Monday, 1 March 2021
And war broke out in heaven: Michael and his angels fought with the dragon; and the dragon and his angels fought, Revelation 12:7
John has been describing the events, most probably future to us now, concerning Israel’s birthing of Jesus as their Messiah. This is symbolized by the woman bearing a Child. It said in the previous verse that “the woman fled into the wilderness.” There she will be kept by God for a set period of time. Now, John’s eyes are directed to another vision that is not necessarily chronological, but rather it is topical. He says, “And war broke out in heaven.”
It is an aorist verb. At a particular time, not necessarily at the time of the events previously described, war broke out in heaven. There are innumerable ideas about the event, but the two most likely scenarios are either 1) that this was at the beginning when the heavenly hosts rebelled against divine authority, or 2) that this occurred at the time of Christ’s work – His incarnation, crucifixion, and resurrection.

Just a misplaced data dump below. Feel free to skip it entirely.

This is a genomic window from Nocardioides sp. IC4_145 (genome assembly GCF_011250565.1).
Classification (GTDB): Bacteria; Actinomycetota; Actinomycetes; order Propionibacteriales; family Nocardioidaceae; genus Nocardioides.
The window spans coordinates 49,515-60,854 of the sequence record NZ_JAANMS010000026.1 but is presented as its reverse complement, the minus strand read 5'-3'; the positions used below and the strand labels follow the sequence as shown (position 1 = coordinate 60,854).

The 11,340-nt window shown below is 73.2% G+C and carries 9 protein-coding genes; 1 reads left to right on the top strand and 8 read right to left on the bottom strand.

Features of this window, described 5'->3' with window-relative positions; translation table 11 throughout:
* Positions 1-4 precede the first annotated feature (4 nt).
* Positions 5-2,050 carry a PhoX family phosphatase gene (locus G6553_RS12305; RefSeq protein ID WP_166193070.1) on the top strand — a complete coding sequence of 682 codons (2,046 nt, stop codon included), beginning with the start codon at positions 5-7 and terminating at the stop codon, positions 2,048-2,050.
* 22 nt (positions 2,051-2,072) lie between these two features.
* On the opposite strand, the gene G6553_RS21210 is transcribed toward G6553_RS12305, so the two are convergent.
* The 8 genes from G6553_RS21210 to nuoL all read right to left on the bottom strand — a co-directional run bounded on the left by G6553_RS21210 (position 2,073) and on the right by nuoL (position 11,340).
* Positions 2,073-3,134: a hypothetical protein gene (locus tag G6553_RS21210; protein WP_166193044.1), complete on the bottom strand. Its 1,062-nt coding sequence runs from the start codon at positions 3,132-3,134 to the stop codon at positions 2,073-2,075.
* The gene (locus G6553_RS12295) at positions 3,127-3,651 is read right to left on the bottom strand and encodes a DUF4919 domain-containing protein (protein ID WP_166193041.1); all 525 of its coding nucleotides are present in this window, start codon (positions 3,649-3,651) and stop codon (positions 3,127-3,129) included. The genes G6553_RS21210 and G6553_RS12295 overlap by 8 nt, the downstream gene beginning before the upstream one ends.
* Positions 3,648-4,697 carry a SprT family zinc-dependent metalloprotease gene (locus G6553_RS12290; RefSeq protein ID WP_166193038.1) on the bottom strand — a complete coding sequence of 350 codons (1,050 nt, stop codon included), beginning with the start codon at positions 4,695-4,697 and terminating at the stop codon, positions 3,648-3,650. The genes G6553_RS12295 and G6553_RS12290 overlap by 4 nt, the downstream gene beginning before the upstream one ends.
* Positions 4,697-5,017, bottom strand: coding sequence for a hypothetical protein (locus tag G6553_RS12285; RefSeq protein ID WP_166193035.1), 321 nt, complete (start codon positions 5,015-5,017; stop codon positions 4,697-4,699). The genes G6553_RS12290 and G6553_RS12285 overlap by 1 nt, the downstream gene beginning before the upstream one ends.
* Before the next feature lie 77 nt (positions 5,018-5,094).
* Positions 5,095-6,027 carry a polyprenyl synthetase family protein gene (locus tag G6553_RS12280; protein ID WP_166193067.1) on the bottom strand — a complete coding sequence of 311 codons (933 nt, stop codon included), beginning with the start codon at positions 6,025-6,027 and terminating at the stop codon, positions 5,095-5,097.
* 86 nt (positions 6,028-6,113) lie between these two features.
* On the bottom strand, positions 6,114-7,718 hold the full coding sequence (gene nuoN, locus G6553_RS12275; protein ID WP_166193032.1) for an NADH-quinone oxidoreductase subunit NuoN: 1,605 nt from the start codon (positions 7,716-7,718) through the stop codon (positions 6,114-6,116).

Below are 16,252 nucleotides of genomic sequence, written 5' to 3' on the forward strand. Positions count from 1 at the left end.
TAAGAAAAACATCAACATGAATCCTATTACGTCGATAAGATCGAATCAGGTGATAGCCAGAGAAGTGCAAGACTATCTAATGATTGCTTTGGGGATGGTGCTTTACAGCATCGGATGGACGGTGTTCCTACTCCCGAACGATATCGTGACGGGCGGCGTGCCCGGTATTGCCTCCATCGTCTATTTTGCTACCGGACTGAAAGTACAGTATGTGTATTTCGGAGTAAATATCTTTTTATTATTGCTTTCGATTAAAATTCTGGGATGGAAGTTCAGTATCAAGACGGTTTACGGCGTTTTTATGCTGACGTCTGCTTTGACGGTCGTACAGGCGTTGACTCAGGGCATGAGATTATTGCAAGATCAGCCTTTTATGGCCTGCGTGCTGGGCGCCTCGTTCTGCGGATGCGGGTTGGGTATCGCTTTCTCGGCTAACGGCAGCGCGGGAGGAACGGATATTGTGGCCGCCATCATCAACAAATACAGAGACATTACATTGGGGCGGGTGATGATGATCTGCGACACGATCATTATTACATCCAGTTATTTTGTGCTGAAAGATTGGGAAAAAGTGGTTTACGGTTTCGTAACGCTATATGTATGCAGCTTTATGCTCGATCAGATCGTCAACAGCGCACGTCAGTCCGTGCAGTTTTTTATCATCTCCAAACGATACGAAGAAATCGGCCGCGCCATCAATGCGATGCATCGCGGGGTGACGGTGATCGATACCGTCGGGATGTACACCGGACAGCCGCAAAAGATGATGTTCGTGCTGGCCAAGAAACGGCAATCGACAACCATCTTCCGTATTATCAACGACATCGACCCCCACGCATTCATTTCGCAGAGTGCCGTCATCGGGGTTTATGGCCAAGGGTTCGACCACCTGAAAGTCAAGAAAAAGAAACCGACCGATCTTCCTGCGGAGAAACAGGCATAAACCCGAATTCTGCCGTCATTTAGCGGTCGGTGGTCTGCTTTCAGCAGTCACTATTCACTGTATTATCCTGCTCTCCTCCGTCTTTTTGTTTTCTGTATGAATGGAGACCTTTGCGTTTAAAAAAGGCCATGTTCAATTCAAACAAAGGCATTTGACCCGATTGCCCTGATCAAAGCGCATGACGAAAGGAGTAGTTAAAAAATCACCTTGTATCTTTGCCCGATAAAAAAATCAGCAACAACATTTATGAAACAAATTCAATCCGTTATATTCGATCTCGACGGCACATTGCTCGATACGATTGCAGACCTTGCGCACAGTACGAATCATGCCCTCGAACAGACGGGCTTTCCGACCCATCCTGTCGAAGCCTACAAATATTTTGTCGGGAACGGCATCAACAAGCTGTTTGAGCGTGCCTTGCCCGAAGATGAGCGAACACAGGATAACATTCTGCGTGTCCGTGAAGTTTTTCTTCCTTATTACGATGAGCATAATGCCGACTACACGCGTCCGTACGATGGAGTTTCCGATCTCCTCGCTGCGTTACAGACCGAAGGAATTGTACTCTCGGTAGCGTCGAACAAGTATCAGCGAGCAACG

It seems most likely that the first scenario is what is being described. It is what Jude 1:6 appears to be referring to –
“And the angels who did not keep their proper domain, but left their own abode, He has reserved in everlasting chains under darkness for the judgment of the great day.”
The words of Jude are speaking of heavenly beings, and they follow after Peter’s words found in 2 Peter 2:4 –
“For if God did not spare the angels who sinned, but cast them down to hell and delivered them into chains of darkness, to be reserved for judgment.”